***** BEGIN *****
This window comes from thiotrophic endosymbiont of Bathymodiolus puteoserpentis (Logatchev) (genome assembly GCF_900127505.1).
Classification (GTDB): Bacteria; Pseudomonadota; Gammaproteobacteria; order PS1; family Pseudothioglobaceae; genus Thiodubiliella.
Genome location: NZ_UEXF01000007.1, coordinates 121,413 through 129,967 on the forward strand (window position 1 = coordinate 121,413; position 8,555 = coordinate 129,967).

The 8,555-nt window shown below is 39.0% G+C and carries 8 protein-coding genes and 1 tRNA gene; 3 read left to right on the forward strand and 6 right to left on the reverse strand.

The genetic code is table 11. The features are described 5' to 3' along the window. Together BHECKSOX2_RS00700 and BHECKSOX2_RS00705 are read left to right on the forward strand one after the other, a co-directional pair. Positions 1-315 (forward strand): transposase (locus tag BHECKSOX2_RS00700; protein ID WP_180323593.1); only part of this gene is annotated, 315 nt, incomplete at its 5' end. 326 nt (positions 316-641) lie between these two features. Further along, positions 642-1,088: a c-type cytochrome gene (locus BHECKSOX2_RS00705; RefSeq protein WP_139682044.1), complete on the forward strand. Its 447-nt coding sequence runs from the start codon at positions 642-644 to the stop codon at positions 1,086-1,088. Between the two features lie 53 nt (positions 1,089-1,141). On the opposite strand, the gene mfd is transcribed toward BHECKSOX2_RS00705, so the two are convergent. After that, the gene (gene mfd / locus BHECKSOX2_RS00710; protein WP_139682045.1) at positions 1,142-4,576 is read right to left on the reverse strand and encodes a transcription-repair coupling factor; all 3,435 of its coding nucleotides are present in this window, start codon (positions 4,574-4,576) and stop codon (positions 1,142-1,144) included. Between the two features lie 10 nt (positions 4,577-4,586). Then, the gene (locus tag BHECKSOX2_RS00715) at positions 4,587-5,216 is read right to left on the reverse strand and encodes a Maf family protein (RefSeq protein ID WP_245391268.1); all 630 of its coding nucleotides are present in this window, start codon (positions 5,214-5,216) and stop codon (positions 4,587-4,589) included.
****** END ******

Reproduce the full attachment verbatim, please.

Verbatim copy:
This window comes from thiotrophic endosymbiont of Bathymodiolus puteoserpentis (Logatchev) (genome assembly GCF_900127505.1).
Classification (GTDB): Bacteria; Pseudomonadota; Gammaproteobacteria; order PS1; family Pseudothioglobaceae; genus Thiodubiliella.
Genome location: NZ_UEXF01000007.1, coordinates 121,413 through 129,967 on the forward strand (window position 1 = coordinate 121,413; position 8,555 = coordinate 129,967).

The 8,555-nt window shown below is 39.0% G+C and carries 8 protein-coding genes and 1 tRNA gene; 3 read left to right on the forward strand and 6 right to left on the reverse strand.

The genetic code is table 11. The features are described 5' to 3' along the window. Together BHECKSOX2_RS00700 and BHECKSOX2_RS00705 are read left to right on the forward strand one after the other, a co-directional pair. Positions 1-315 (forward strand): transposase (locus tag BHECKSOX2_RS00700; protein ID WP_180323593.1); only part of this gene is annotated, 315 nt, incomplete at its 5' end. 326 nt (positions 316-641) lie between these two features. Further along, positions 642-1,088: a c-type cytochrome gene (locus BHECKSOX2_RS00705; RefSeq protein WP_139682044.1), complete on the forward strand. Its 447-nt coding sequence runs from the start codon at positions 642-644 to the stop codon at positions 1,086-1,088. Between the two features lie 53 nt (positions 1,089-1,141). On the opposite strand, the gene mfd is transcribed toward BHECKSOX2_RS00705, so the two are convergent. After that, the gene (gene mfd / locus BHECKSOX2_RS00710; protein WP_139682045.1) at positions 1,142-4,576 is read right to left on the reverse strand and encodes a transcription-repair coupling factor; all 3,435 of its coding nucleotides are present in this window, start codon (positions 4,574-4,576) and stop codon (positions 1,142-1,144) included. Between the two features lie 10 nt (positions 4,577-4,586). Then, the gene (locus tag BHECKSOX2_RS00715) at positions 4,587-5,216 is read right to left on the reverse strand and encodes a Maf family protein (RefSeq protein ID WP_245391268.1); all 630 of its coding nucleotides are present in this window, start codon (positions 5,214-5,216) and stop codon (positions 4,587-4,589) included.